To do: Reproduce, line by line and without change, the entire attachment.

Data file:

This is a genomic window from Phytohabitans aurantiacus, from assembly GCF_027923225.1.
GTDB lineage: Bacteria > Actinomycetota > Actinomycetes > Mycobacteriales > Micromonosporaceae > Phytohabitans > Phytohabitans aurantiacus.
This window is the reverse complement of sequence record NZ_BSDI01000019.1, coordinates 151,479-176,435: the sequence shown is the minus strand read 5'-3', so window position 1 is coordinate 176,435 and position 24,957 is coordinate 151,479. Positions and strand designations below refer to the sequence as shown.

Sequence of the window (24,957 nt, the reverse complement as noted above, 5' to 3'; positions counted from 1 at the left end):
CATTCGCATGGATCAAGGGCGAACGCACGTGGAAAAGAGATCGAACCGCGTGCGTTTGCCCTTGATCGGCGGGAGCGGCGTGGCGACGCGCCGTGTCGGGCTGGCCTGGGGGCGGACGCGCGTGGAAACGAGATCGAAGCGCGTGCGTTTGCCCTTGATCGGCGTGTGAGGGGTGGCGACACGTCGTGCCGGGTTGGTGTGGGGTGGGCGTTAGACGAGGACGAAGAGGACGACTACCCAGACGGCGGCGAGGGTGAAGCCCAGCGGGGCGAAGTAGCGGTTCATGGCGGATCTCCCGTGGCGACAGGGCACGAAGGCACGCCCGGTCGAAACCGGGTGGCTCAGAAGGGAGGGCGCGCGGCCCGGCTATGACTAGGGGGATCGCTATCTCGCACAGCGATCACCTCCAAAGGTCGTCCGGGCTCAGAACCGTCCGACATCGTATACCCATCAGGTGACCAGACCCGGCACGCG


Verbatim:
This is a genomic window from Phytohabitans aurantiacus, from assembly GCF_027923225.1.
GTDB lineage: Bacteria > Actinomycetota > Actinomycetes > Mycobacteriales > Micromonosporaceae > Phytohabitans > Phytohabitans aurantiacus.
This window is the reverse complement of sequence record NZ_BSDI01000019.1, coordinates 151,479-176,435: the sequence shown is the minus strand read 5'-3', so window position 1 is coordinate 176,435 and position 24,957 is coordinate 151,479. Positions and strand designations below refer to the sequence as shown.

Sequence of the window (24,957 nt, the reverse complement as noted above, 5' to 3'; positions counted from 1 at the left end):
CATTCGCATGGATCAAGGGCGAACGCACGTGGAAAAGAGATCGAACCGCGTGCGTTTGCCCTTGATCGGCGGGAGCGGCGTGGCGACGCGCCGTGTCGGGCTGGCCTGGGGGCGGACGCGCGTGGAAACGAGATCGAAGCGCGTGCGTTTGCCCTTGATCGGCGTGTGAGGGGTGGCGACACGTCGTGCCGGGTTGGTGTGGGGTGGGCGTTAGACGAGGACGAAGAGGACGACTACCCAGACGGCGGCGAGGGTGAAGCCCAGCGGGGCGAAGTAGCGGTTCATGGCGGATCTCCCGTGGCGACAGGGCACGAAGGCACGCCCGGTCGAAACCGGGTGGCTCAGAAGGGAGGGCGCGCGGCCCGGCTATGACTAGGGGGATCGCTATCTCGCACAGCGATCACCTCCAAAGGTCGTCCGGGCTCAGAACCGTCCGACATCGTATACCCATCAGGTGACCAGACCCGGCACGCG